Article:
Global Entry: Trusted Traveler Program
Have you arrived at Kennedy tired and tipsy from your flight and then wended your way with ten million others through customs? Wait no more! Maybe.
Online I filled in a long Global Entry: Trusted Traveler Program form and paid $100. A few weeks later, I was instructed to report to the U. S. Custom House at Bowling Green at 3 p.m. sharp. If you’re late, you are advised you’ll have to go through the whole process again. The government’s office is housed in the Museum of the American Indian, a mammoth building perched at the southern tip of Manhattan. You check into the building as if you were in an airport. Well, it is a government program. You go to the third floor and read a sign that says, Sit Here. You sit on a cushioned bench outside a door with a U. S. government agency printed on the door. It has nothing to do with you. Within 15 minutes, an official appears and asks you your name and takes your passport and drivers license. You are taken to the fourth floor where you sit some more. After a few minutes you are called to an open bank where an official asks you your birthdate and email. That’s the interview. You’re told you’ll receive Your Global Entry membership card within 10-15 business days. You’re also given written instructions about how to access your membership. It’s loaded with admonitions about what not to do. See you in line.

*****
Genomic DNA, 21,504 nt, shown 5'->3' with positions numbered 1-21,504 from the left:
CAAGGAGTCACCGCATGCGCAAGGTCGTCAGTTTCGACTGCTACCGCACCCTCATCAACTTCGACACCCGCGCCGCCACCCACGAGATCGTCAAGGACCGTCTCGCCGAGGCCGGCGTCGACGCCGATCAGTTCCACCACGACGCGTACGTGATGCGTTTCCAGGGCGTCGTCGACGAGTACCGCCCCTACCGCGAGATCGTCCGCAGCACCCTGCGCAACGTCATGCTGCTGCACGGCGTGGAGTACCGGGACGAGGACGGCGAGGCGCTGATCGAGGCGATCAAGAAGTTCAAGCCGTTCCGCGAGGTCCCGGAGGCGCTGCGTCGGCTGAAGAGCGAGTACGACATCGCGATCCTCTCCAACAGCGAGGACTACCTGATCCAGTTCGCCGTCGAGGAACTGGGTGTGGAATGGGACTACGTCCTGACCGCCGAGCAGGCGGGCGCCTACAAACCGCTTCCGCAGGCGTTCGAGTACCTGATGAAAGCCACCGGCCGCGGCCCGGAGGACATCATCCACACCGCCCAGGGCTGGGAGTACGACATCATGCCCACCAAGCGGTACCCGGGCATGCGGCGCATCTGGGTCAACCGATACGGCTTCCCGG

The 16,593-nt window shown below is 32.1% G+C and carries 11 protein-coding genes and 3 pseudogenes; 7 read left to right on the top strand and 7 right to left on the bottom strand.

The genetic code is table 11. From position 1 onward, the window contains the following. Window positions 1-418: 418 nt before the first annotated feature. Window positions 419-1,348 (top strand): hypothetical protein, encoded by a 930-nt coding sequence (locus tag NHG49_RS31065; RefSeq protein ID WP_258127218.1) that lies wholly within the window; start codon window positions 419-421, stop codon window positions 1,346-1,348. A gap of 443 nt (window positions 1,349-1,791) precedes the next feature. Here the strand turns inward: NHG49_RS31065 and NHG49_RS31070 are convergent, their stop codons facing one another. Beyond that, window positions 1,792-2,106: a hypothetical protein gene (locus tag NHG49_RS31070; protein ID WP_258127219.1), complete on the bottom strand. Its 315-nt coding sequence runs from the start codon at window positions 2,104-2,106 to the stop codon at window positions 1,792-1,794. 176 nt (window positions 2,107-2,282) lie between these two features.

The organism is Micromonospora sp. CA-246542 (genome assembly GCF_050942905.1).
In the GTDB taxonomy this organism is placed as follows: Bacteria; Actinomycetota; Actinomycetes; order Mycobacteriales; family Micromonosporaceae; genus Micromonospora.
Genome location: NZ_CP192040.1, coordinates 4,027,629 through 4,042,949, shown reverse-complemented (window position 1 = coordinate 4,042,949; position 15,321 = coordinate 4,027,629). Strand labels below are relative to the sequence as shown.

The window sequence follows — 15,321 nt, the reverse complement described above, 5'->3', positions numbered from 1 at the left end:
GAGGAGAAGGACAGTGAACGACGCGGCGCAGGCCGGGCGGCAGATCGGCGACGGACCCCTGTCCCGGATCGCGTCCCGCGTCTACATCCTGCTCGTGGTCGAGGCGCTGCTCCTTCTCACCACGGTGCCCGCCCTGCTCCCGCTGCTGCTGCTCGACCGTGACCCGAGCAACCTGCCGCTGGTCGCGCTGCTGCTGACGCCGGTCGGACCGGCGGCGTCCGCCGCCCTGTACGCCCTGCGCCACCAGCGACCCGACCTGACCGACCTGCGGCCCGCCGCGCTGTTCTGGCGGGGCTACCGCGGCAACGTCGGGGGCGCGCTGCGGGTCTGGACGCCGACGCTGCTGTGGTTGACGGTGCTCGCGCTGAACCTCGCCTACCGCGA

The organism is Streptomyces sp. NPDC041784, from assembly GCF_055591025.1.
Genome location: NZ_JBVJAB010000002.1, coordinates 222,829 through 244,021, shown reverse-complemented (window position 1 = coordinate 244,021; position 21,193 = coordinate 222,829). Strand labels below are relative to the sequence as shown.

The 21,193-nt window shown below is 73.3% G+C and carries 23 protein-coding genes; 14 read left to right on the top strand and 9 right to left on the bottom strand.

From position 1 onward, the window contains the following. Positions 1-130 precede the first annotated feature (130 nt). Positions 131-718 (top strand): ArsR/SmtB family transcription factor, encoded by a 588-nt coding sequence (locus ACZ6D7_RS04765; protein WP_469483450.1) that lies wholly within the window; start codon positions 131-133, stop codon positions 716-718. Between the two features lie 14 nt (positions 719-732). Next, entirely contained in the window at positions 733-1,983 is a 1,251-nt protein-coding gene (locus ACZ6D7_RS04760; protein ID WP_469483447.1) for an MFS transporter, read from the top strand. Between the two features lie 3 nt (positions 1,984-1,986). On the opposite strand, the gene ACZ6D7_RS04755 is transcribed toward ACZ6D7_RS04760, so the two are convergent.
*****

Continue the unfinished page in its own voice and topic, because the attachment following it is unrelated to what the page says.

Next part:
The Boys in the Band
A friend and I had dinner at Joe Allen’s. Over some good grub and wine, we traded accounts of NYC in the seventies. We then went to the Booth Theater to see Boys in the Band. More memory lane. I went to the Booth years ago. Beatrice Lillie, anyone? The old darling, the Booth, shows its age. It was built in 1913 and reeks of memories. So does the 1968 production. Imagine. Pre-Aids. Boys in the Band was written by a Catholic, southern gay man, Mart Crowley. His dialogue is terrific: witty, biting and harkens back to the time when gays were tormented about being gay and being found out. Is there any recording of the audiences response back then? Now, we all know, it’s cool to appreciate all things gay so the audience laughed knowingly and was silently respectful during the tear jerking moments. Loved the production and the wit.
Graphic Lessons: NYPD Detective Steve Kulchek is assigned a murder case at the prestigious Windsor School. What’s bugging him? His partner being stabbed while Kulchek was buying cigarettes? Escaping an attempted car bombing? His hated boss, Captain Dick Holbrook, being a trustee of the Windsor School? Losing his girlfriend to Holbrook?
Graphic Lessons: Recent thirty-five-year-old widow Millie Fitzgerald applies for a private school teaching job, faints on a stabbed and dying man in the school kitchen, deals with the only witness to the stabbing – a troubled nine-year-old, develops a crush on a NYPD detective and her dog dies.
Graphic Lessons: Nine-year-old Dana is the only witness who overhears a person fighting with George Lopez, the soon to be stabbed Windsor School kitchen worker. Who can she tell? Her mother who never listens or accuses her of lying? Her father who’s started a new family in Singapore? She tells Millie.